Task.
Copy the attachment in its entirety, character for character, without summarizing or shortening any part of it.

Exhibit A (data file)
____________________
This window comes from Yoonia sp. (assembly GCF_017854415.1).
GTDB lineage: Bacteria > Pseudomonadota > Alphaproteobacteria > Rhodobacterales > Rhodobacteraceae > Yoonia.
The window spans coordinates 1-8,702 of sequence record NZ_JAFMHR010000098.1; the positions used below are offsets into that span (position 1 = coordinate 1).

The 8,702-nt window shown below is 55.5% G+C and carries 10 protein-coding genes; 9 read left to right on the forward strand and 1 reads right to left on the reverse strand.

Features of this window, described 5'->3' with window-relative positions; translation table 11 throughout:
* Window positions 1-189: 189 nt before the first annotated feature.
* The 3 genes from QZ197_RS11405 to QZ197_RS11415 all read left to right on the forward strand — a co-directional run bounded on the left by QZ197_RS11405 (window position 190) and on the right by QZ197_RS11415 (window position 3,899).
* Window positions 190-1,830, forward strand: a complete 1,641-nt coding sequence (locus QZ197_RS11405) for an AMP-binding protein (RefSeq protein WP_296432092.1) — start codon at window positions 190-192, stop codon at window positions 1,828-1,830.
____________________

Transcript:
This window comes from Yoonia sp. (assembly GCF_017854415.1).
GTDB lineage: Bacteria > Pseudomonadota > Alphaproteobacteria > Rhodobacterales > Rhodobacteraceae > Yoonia.
The window spans coordinates 1-8,702 of sequence record NZ_JAFMHR010000098.1; the positions used below are offsets into that span (position 1 = coordinate 1).

The 8,702-nt window shown below is 55.5% G+C and carries 10 protein-coding genes; 9 read left to right on the forward strand and 1 reads right to left on the reverse strand.

Features of this window, described 5'->3' with window-relative positions; translation table 11 throughout:
* Window positions 1-189: 189 nt before the first annotated feature.
* The 3 genes from QZ197_RS11405 to QZ197_RS11415 all read left to right on the forward strand — a co-directional run bounded on the left by QZ197_RS11405 (window position 190) and on the right by QZ197_RS11415 (window position 3,899).
* Window positions 190-1,830, forward strand: a complete 1,641-nt coding sequence (locus QZ197_RS11405) for an AMP-binding protein (RefSeq protein WP_296432092.1) — start codon at window positions 190-192, stop codon at window positions 1,828-1,830.